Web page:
Liked by 1 person

    • I’m also working on a book of my parents childhood years. Separate project, more dependent on getting photos from his sister. I have almost collected them all from her, waiting on one more. Then I will make a book for her and each of the 6 kids they had between them.

      Liked by 1 person

  2. My father was an avid photographer and took nearly all slides – there is now little machines that can transfer these to computer graphics….sadly most of his slides darkened with age about 15 years ago (before these new machines so are sadly gone forever.


    • My dad took a lot of slides too. So did I. A few years ago we looked at some of dad’s slides, and my brother took a few carousels of them home and ‘digitized’ them by taking digital pictures of them as they shown on the screen. I’m glad he was able to salvage some.


  3. Good idea, Dawn! Nice of you to do this for your siblings…and yourself! Nothing like a trip (or two or three) down Memory Lane.


  4. Well you’re much more patient than I am! I wanted to have all my parent’s old slides converted to digital for their 50th wedding anniversary….but I paid a company to do it for me. But, they also “fixed” them for me so the quality was fantastic.

    We all enjoyed the trip down memory lane when we watched the dvd.

    Liked by 1 person

    • Dad’s got a gazillion slides too. So do I for that matter. I’m afraid to go pull mine out to see if there’s anything left. I bet the DVD of the slides was great . I think I’d want to edit some and not have them copy everything. There’s a LOT.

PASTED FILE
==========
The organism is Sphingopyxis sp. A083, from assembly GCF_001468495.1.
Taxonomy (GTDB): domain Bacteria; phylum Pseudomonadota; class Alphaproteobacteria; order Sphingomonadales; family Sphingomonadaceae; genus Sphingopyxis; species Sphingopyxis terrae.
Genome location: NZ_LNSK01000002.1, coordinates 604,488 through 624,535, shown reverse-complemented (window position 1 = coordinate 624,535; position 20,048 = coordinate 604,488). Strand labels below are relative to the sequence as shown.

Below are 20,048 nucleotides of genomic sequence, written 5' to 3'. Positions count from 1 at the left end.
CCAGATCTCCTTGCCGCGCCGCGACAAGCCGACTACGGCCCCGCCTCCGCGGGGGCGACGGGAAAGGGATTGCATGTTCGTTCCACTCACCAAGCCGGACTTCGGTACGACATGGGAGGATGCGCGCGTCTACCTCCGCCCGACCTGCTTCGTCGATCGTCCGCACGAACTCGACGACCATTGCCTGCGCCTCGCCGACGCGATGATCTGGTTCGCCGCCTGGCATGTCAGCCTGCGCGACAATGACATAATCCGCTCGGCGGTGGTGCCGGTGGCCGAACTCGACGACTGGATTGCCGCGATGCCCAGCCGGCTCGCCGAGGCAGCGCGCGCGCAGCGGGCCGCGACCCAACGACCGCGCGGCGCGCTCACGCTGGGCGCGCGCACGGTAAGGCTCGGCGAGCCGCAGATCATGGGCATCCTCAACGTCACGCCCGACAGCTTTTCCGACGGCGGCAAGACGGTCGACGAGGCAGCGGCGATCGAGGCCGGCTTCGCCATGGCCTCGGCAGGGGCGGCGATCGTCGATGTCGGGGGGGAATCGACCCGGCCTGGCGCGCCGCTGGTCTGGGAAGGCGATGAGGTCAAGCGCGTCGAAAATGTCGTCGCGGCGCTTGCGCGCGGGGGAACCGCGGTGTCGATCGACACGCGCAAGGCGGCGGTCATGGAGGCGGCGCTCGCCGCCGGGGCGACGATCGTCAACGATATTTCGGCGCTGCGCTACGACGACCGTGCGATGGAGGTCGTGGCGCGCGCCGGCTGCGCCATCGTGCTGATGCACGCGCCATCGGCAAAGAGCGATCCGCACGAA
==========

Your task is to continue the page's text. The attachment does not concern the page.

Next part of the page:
5. What a big job but such an important and valuable thing to do for your family. I have boxes of old family photos and I don’t know who the people are in many of them. Like Carol, I wish I’d asked my parents and my siblings more questions.


    • I was lucky in that my mom wrote on the back of nearly every one. So I’ve put notes into the file with the information from the backs. Others I can figure out. Only a few questions, and those I just left out of this particular project.

      Liked by 1 person

  6. New technology can be a challenge, but it’s also very helpful for instance taking care of old photo memories and make them available for many more. Enjoy scanning your own history—even if it takes some work. 🙂


  7. This is exactly why it’s so important to get photos printed. No one ever displays a CD or USB stick in a frame or an album 😉


  8. My cousin and I have been collaborating on random family history stories with illustrations. It’s very educational. Also fun. Also sad. We are getting old, and have become the ones to ask, the others being pretty much gone.

    I have books and books of pictures of Rob the Firefighter as a toddler – many of them very nearly identical. I cannot bear to let go of a single one. One day I’m sure they will all be pitched into a landfill, but not while I’m breathing!